Hjalmar conversing with actor Gunnar Eyj贸lfsson We suddenly had a growing white"collar society who was getting billions in profit often illegally through pyramid schemes. The corruption was like a giant octopus stretching outwards from rich families that owned everything to the new rich that was eager to join in on these schemes to make a quick buck. The money was dirty. Everyone knew everyone and so everyone got involved in some way or the other. They were all too busy playing the game. This movie is political; it shows how people can snap on their society and it also shows we Icelanders are resilient. After all, we grew up with volcanoes, weather that changes on you in a second, and geothermal springs. We are used to change and adapting. Does this mirror what is going on in Iceland now? Yes, in many ways. Bo!beri is the first film to deal with this big, big thing. There are artistic and philosophical aspects of the movie that are di#erent of course. In

Iceland, when the economic powerhouses crashed, the bubble was broken. Our white"collar society was attacked by the public. Many of their houses were covered in red paint and Range Rovers symbolizing the new wealth, were burned. In fact, many of these people demanded and needed 24"hour surveillance. Some of them moved away to the U.K. and to Denmark. People were fed up with that. They were confused and afraid. There was just a lot of anger and the people were taking justice into their own hands. In many ways, I think it is a good thing. An artificial mask has fallen.

Did you have any interesting discoveries along the way? Well, while we were filming, there were demonstrations outside the parliament building. We were able to add that footage right into the movie. We also added some shots of the conflict over the devalued kroner including a crash.

What movies would you say influenced you? Well, I think Bo!beri has some similarity to Taxi Driver and Donni Darko. You have a lot of people in this film. How did that come about? Yes, we have about 160 people in total and 120 on camera. The way the script was written, we needed the lead actor on the set every day. He'd get a break for 1"3 days in between and our production crew kept growing. More and more people got excited about it and wanted to help out. It went from 30 to 60 quite quickly. We had a lot of lucky breaks as well. When I talked to the production studio, the owners just let me use it as I needed it free of charge. Can you tell us a little more about the actors and the people involved behind the scenes? The main actor came from the National Theater. I was able to get some of the best actors we have. A year before I had won a best music video award at the FAMU festival in Prague, Czech Republic. After that, it seemed the ball started rolling and a German DOP $Director of Photography% got interested in working with me. He was the kind of guy that got paid a lot for his work and I had nothing to o#er him in terms of money. But he was excited about my project when I told him about it. Before I knew it, he was out here shooting with me! $Laughs.% We had some actors like this guy who played a minister that is now a politician in parliament. We have people in the movie from every sector in society. My mom did the catering for us. We cut costs where we could. We had 6 guys sleeping in the studio where we worked. Other times, we were camping and we were also eating cheap food.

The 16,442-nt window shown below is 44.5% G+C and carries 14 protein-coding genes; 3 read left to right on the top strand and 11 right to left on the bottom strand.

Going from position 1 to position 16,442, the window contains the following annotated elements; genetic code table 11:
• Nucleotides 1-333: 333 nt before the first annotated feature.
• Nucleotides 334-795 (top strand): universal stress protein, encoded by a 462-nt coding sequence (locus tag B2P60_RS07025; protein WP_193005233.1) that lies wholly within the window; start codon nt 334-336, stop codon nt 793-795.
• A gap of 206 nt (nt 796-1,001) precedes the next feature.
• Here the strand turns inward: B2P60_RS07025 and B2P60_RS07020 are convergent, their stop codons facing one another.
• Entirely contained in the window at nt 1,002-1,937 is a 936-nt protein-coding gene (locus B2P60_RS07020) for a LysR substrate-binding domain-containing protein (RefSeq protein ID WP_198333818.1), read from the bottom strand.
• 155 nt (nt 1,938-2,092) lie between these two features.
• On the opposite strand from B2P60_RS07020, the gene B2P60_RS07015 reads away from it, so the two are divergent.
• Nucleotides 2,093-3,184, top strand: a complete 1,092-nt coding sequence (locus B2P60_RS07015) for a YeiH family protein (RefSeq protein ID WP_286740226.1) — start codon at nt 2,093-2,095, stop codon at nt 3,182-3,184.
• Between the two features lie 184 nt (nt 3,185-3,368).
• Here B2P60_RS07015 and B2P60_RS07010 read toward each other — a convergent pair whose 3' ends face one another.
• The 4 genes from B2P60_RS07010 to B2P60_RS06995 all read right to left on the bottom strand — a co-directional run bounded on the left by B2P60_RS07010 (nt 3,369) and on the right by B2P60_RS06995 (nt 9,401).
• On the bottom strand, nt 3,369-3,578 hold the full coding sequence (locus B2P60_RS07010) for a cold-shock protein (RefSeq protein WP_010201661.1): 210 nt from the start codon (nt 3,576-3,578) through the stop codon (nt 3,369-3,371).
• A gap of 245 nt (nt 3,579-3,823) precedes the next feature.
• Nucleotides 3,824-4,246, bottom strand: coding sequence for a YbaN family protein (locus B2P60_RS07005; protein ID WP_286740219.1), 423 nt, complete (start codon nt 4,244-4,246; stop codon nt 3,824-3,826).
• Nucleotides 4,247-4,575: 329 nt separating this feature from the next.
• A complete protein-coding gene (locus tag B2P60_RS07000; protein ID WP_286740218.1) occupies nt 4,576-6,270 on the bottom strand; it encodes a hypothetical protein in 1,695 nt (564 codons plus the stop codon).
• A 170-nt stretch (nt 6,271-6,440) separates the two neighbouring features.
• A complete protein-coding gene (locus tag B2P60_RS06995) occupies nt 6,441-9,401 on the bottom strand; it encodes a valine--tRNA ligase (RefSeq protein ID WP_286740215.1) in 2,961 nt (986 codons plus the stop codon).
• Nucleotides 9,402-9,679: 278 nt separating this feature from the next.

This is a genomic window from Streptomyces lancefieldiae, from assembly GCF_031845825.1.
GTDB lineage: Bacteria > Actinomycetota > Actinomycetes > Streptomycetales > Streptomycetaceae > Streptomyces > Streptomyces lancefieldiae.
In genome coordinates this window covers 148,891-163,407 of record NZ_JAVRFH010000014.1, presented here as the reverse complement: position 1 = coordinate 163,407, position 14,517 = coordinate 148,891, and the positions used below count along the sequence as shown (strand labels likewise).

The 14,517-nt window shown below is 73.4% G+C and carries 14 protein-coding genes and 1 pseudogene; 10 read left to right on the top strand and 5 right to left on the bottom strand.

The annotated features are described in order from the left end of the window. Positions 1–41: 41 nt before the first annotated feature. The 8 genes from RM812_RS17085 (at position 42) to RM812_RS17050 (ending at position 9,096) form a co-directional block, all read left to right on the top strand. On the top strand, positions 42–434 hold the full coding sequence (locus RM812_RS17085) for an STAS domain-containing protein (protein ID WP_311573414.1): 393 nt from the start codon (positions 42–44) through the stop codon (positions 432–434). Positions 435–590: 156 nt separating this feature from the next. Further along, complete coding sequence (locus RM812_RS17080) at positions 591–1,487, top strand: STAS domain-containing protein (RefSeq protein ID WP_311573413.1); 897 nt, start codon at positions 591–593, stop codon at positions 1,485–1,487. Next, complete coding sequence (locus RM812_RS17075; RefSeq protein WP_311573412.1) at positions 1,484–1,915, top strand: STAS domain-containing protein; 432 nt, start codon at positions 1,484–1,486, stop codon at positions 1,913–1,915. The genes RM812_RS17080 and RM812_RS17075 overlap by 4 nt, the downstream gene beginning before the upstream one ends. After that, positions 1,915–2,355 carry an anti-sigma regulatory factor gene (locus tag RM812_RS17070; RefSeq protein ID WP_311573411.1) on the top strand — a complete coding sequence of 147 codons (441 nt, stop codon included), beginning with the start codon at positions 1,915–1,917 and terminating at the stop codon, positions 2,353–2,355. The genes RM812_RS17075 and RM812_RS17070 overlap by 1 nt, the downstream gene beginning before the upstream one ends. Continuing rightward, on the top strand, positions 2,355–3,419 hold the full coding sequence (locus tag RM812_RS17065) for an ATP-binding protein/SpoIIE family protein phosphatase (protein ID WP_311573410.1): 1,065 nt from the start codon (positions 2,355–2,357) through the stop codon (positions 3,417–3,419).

How did you fund the film? It was privately funded. We did it ourselves with the money we had. My dad took a second mortgage on the house. It's a big secret of our film. We had no grants like most movies in Iceland and hence we were free of the committees. When I started this project, all the movies in Iceland were pretty much produced and controlled by right"wing committees. You could not criticize their choices. But overnight, all of these things changed as the political climate in Iceland change. It was good for us. All of a sudden, everyone was in support of our film. Our film was like a mirror image of what was happening in society around us. Everyone suddenly cared and everyone wanted to help. We got sponsors for some things like the cars for production. Another big thing is that by going digital, our costs were significantly less than film. Digital today looks very good. It's great for independent films. They can flourish.